E. coli and Yeast chorismate mutase have a limited sequence homology, but their active sites contain similar residues. The active site of the Yeast chorismate mutase contains Arg16, Arg157, Thr242, Glu246, Glu198, Asn194, and Lys168. The E. coli active site contains the same residues with the exception of these noted exchanges: Asp48 for Asn194, Gln88 for Glu248, and Ser84 for Thr242.[6]

Mechanism of catalysis[edit]

The mechanism for the transformation of chorismate to prephenate is formally a Claisen rearrangement. This transformation is the first committed step in the pathway to production of the aromatic amino acids: tyrosine and phenylalanine. In the absence of enzyme catalysis this mechanism proceeds as a concerted, but asynchronous step and is an exergonic process.[2] As a result there is no formal intermediate, but rather a chair-like transition state. The addition of chorismate mutase, increases the rate of the reaction a million fold. There have been extensive studies on the exact mechanism of this reaction, but the rate-determining step has yet to be uncovered. Some questions that remain surrounding the mechanism are how conformational constraint of the flexible substrate, specific hydrogen bonding to the transition state, and electrostatic interactions actually contribute to catalysis. One study using CM from B. subtilis showed evidence that when a cation was aptly placed in the active site, the electrostatic interactions between it and the negatively charged transition state promoted catalysis.[2]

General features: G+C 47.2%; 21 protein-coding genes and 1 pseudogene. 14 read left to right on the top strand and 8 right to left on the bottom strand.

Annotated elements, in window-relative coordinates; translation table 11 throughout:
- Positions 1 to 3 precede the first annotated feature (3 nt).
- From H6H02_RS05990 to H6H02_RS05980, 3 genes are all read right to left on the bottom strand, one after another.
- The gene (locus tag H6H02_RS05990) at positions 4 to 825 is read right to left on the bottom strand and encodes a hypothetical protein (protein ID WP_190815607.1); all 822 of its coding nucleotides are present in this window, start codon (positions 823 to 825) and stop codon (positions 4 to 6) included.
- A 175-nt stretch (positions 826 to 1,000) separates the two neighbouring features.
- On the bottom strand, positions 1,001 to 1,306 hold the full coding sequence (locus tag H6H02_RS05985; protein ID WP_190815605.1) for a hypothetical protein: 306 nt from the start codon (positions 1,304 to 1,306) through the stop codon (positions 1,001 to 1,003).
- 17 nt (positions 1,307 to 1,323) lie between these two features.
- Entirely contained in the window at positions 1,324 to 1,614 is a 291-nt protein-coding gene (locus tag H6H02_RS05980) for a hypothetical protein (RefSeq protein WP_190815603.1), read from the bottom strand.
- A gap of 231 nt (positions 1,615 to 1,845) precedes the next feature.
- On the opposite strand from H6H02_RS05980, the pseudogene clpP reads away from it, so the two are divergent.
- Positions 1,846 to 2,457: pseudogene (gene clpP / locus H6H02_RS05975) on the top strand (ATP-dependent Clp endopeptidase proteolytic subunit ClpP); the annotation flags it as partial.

Chorismate mutase and tuberculosis[edit]

Tuberculosis is a terrible disease that accounts for more deaths than any other single infection around the world. The fact that chorismate mutase is found only in fungi, bacteria and higher plants makes it an easy target for the creation of anti-bacterials as well as herbicides. In addition, the low sequence homology between known chorismate mutase provides the opportunity to develop unique inhibitors. This has been the case in the fight against antibiotic-resistant Tuberculosis (TB). The CM found in Myobacterium tuberculosis is vital to its overall survival and subsequent pathogenicity. Humans do not contain CM, so it is being used as a target to develop an antibiotic to fight the disease.[7] M. tuberculosis contains two genes, Rv1885c and Rv0948c, that code for its chorismate mutase. These CM are secreted out of the cell to provide support for M. tuberculosis when it is in an aromatic amino acid deficient medium.[8]

It has also been proposed that the CM could interact with host macrophages and might be importance in virulence.[8] This idea is supported by evidence that the AroQ CM of other pathogenic bacteria, such as Salmonella typhi have been shown to be involved in virulence.[1] There is one gene in particular, Rv1885c, that is the major contributor to CM activity that has become the focus of study.[8] Rohini Qamra et al. have solved a crystal structure of the CM of Myobacterium tuberculosis (MtbCM) and propose that a proline-rich portion of the protein is responsible for binding to the host cell macrophage's cell surface receptors.[1]